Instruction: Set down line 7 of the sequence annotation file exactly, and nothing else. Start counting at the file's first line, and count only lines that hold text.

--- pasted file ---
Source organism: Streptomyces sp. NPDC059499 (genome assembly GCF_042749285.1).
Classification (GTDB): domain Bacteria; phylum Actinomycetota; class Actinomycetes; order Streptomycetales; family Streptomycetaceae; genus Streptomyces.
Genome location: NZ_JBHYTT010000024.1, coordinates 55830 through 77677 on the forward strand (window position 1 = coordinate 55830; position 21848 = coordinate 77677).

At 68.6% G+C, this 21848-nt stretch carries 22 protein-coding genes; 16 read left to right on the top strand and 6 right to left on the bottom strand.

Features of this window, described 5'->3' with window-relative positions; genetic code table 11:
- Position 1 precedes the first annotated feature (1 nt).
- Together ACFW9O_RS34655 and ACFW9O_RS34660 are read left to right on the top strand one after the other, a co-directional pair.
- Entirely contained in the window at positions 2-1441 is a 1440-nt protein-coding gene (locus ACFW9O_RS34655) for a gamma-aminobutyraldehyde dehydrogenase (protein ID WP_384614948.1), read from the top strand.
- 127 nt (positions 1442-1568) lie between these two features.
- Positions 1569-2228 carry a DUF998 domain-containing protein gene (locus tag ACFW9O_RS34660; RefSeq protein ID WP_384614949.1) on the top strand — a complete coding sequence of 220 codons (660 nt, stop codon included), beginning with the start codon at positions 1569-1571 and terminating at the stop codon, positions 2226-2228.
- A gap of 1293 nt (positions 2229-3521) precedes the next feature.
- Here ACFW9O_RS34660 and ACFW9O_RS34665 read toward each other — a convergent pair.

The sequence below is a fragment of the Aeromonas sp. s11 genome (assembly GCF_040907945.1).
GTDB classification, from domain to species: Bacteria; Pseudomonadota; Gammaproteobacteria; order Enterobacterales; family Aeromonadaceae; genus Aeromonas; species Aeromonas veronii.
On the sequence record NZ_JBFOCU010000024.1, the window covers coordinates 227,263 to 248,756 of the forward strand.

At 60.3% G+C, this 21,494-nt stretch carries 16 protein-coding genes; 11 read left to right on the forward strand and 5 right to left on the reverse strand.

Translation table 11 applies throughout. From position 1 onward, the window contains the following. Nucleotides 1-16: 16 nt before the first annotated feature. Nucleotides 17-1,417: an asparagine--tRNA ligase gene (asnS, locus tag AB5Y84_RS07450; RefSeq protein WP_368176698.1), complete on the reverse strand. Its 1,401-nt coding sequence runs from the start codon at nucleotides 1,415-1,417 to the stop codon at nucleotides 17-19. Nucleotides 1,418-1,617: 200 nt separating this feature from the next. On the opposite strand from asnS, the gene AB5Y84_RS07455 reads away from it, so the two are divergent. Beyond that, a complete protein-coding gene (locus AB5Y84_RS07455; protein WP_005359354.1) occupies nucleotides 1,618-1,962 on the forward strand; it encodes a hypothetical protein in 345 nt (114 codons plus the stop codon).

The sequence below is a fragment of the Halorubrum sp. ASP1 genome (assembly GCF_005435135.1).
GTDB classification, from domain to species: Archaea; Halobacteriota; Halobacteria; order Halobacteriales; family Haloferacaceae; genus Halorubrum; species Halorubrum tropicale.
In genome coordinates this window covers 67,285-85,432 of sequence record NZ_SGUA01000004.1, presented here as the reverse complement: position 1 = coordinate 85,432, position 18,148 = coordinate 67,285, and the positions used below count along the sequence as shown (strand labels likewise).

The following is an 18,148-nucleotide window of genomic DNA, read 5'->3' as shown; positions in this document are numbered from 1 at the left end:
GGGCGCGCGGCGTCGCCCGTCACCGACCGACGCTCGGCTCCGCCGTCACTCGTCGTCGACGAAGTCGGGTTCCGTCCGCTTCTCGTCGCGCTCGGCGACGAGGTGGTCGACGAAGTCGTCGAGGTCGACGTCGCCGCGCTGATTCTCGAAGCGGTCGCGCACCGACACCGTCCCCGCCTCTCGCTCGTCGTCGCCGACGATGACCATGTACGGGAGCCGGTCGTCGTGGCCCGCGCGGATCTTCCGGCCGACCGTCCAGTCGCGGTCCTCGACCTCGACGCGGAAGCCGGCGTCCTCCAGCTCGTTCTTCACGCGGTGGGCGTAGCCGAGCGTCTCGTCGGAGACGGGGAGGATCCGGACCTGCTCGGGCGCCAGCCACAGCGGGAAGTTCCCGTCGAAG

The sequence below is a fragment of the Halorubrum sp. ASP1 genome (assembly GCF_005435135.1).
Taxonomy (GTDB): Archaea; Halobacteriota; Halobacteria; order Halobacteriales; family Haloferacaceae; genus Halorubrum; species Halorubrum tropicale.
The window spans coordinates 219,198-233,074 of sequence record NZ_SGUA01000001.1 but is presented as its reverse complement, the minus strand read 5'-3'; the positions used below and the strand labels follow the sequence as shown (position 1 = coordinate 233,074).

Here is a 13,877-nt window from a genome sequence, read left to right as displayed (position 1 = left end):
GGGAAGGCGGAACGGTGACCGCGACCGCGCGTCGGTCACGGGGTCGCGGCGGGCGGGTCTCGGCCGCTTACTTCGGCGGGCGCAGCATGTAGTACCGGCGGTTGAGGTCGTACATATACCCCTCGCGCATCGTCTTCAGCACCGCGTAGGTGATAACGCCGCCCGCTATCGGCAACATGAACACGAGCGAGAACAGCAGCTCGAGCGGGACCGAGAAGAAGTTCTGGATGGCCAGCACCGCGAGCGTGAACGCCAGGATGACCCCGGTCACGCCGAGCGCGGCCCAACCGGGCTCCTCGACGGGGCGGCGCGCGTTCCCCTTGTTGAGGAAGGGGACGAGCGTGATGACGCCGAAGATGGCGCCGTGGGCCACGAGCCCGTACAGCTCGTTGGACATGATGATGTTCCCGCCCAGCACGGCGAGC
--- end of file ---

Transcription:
- Together ACFW9O_RS34655 and ACFW9O_RS34660 are read left to right on the top strand one after the other, a co-directional pair.